• 26 Sep 1775 Boston, Massachusstts. British Gen Thomas Gage was recalled to London for consultation. He would not return but be replaced by Gen William Howe, one of his subordinate commanders in Boston.
    • 29 Sep 1775 Lord Charles Cornwallis promoted to Major General by King George III. He agrees to go to North America to deal with the ongoing rebellion. He would prove one of the better British commanders but, like the others, would fall short in the end.
    • 24 Sep 1776 Continental Congress prepares instructions for agents to negotiate a treaty with France. Also instructed to request immediate assistance in securing arms. Covert French aid began filtering into the colonies soon after the outbreak of #RevWar in 1775.
    • 27 Sep 1777, Lancaster, Pennsylvania becomes America’s capital for a single day after the seat of government in Philadelphia falls to British redcoats. Congress soon relocates to York, PA.
    • 30 Sep 1778 Hastings-on-Hudson, NY. A detachment of 80 Hessian dragoons is led into an ambush by 120 American dragoons hiding along Edgar’s Lane. They drove the Hessians into a ravine that led to the Hudson River, where those who did not drown were shot.
    • 23 Sep 1780 Dressed in civilian clothes, British Maj John Andre attempts to slip past American lines with West Point’s defense plans, obtained from his agent, Gen Benedict Arnold. He’s captured by militiamen who send word back to – Arnold!
    • 25 Sep 1780 Gen Benedict Arnold’s treachery was discovered & he fled to the British ship, Vulture. When Washington was informed, he was reported to have said, “Arnold has betrayed us. Whom can we trust now?”
    • 29 Sep 1780 Tappan, NY Maj John Andre, head of British intelligence and coordinator of Benedict Arnold’s defection, was sentenced to death by a military tribunal led by Nathanael Greene.
    • 28 Sep 1781 Yorktown, VA. British retreat to sea blocked by the French navy while combined Franco-American forces (7.8K French, 3.1K militia & 8K Continentals) arrive within 2 miles of British lines. The first cannon of siege was fired by Gen Washington.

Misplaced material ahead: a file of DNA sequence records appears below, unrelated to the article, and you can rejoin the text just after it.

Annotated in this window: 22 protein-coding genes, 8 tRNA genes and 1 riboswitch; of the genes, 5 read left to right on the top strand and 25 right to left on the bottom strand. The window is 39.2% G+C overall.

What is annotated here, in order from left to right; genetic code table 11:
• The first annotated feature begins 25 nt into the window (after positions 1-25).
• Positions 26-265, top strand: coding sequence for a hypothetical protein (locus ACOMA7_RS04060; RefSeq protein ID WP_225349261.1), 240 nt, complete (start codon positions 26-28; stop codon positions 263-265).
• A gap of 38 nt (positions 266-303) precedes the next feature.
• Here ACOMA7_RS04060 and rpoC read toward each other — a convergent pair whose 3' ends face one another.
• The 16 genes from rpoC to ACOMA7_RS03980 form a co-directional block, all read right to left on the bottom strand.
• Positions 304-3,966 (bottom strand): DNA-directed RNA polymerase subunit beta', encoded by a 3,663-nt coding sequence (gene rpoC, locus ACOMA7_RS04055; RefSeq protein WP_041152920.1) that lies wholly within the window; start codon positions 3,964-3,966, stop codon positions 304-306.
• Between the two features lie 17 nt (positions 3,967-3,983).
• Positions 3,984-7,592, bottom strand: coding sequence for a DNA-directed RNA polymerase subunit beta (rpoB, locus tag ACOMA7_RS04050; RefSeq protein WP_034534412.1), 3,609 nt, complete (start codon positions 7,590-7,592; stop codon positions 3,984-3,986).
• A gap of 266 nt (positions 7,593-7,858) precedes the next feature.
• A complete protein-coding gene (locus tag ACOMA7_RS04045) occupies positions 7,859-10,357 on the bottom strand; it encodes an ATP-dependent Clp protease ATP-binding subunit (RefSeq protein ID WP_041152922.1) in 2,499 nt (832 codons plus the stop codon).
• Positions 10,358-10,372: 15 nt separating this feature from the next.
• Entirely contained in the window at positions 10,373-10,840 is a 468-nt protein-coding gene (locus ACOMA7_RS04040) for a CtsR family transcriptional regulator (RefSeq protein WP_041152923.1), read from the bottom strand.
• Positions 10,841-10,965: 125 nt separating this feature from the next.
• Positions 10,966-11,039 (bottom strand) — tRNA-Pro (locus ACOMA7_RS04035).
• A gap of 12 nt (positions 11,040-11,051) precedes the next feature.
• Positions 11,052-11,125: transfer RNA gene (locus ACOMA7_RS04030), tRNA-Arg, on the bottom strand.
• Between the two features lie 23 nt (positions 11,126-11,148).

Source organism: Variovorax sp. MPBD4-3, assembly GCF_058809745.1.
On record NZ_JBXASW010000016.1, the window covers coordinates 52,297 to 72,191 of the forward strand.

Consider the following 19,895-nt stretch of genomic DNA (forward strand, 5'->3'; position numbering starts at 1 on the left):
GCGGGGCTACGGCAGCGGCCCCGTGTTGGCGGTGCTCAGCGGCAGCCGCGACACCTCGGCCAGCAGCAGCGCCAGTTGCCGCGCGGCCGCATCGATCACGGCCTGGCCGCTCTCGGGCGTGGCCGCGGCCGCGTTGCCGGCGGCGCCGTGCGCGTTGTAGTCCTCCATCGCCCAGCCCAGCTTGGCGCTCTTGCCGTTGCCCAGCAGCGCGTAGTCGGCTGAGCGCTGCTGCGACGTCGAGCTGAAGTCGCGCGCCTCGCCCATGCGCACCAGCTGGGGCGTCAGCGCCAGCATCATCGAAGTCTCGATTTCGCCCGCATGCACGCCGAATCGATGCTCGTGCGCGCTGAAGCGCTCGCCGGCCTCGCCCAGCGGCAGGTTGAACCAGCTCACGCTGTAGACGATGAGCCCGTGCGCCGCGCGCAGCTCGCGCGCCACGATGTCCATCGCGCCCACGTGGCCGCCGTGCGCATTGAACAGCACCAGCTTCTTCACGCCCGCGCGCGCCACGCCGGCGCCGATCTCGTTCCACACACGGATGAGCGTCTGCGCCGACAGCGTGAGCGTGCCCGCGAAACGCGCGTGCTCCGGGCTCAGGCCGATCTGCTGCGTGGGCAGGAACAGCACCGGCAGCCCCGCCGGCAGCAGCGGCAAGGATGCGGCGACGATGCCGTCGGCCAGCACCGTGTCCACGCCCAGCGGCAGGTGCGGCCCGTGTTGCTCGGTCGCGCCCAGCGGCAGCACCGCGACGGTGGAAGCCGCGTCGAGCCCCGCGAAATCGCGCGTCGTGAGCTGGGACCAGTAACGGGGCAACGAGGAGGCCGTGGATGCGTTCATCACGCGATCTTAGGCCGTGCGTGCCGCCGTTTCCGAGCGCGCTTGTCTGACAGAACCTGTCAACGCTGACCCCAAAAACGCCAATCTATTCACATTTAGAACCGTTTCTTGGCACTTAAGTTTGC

• Clothing and Related:
    • Shoes for Tuesday. Brocaded silk wedding shoes, England, 1740s. The buckles are conch shell. Via LACMA
    • Stunning 17thc Italian table cover @mfaboston “Linen plain weave embroidered w/silk & metal thread…The artist, whose name is lost to history, used gold threads & brilliantly dyed finely crafted that it is almost impossible to determine which is the primary side”
    • This French robe à la française, from about 1770, is via MFA Boston collections.
    • Layering colours. Linen mordanted with oak gall and aluminium acetate. Yellow from bog myrtle to start and then indigo and iron dips. Indigo doesn’t react with mordants or iron but bog myrtle does. The inky indigos with oak gall + iron are a happy combo for me.
    • This delicate strip of lace was left at the Foundling Hospital with a baby girl in the 1750s. Could it be a cherished heirloom? Historians have dated it to the seventeenth century, suggesting that it was
    • This detailed sampler, made by Ruthy Rogers in 1789, represents a form of needlework that emerged in Marblehead, Massachusetts, in the late 18th and early 19th centuries.